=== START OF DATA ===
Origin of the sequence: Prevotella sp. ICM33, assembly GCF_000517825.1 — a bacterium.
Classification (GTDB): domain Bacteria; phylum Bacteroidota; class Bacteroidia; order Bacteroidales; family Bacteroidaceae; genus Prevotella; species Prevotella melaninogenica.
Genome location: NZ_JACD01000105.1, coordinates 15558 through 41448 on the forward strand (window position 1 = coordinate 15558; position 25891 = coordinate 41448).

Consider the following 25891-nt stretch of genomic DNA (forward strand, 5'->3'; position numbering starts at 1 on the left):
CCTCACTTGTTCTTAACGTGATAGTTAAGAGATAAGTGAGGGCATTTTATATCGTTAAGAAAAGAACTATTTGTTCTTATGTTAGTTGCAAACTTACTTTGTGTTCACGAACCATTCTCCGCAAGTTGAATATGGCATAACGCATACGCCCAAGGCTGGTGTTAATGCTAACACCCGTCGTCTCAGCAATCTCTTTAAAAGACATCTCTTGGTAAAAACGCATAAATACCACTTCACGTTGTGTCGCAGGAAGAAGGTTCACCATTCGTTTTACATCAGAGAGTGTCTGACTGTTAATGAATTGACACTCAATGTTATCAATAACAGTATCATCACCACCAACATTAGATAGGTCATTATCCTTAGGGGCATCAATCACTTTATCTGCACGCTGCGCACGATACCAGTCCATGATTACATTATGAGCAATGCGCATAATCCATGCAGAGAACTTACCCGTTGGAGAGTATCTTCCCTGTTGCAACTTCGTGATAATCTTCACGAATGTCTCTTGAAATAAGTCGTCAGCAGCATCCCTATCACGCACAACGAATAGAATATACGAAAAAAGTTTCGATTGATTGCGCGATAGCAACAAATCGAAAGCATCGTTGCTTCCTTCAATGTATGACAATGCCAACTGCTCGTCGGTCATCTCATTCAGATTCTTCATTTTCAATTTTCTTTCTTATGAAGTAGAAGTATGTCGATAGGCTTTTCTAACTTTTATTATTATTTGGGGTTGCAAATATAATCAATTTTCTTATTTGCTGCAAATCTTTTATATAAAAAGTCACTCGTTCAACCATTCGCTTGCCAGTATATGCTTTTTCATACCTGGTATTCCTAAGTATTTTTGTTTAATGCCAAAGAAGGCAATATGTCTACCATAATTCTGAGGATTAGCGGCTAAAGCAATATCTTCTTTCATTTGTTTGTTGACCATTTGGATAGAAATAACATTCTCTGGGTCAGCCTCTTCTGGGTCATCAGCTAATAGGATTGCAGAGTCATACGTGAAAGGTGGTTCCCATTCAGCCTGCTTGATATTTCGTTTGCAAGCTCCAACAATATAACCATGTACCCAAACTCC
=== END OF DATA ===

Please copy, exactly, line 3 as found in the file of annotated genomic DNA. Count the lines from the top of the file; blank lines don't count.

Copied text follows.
Genome location: NZ_JACD01000105.1, coordinates 15558 through 41448 on the forward strand (window position 1 = coordinate 15558; position 25891 = coordinate 41448).